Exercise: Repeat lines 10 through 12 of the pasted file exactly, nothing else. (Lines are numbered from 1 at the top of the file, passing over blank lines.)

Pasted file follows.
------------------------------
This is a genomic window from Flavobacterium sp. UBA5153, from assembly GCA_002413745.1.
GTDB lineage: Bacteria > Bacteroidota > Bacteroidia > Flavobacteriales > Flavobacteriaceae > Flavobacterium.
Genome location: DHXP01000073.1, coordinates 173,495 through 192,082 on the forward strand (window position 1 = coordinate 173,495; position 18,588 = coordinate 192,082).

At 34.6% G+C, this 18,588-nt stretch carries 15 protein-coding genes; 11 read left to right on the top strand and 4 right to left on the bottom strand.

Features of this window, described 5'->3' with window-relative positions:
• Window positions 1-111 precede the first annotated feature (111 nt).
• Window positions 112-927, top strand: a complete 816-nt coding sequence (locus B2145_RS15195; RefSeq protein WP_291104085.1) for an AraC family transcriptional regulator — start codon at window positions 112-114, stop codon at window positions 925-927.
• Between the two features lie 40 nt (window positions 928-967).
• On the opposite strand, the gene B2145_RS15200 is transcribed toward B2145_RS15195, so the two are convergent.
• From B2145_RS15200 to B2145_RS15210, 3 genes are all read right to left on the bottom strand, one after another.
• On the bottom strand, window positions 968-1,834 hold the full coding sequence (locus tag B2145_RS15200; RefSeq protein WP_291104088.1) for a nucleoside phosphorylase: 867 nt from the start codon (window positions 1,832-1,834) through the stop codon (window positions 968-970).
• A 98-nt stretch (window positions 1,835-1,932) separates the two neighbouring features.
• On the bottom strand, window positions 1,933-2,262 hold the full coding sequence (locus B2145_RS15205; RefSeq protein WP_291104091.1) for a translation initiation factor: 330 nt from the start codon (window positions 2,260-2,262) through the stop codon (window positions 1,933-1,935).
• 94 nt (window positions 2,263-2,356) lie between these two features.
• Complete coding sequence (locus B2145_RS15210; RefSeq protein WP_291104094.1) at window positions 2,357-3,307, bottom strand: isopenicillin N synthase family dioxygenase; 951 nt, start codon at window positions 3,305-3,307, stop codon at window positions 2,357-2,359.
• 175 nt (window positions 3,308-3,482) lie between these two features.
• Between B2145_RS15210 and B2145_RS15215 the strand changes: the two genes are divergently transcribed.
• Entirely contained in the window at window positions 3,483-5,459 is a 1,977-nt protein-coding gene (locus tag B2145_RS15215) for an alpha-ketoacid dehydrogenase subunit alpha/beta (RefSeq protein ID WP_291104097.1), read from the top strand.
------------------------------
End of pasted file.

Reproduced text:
• From B2145_RS15200 to B2145_RS15210, 3 genes are all read right to left on the bottom strand, one after another.
• On the bottom strand, window positions 968-1,834 hold the full coding sequence (locus tag B2145_RS15200; RefSeq protein WP_291104088.1) for a nucleoside phosphorylase: 867 nt from the start codon (window positions 1,832-1,834) through the stop codon (window positions 968-970).
• A 98-nt stretch (window positions 1,835-1,932) separates the two neighbouring features.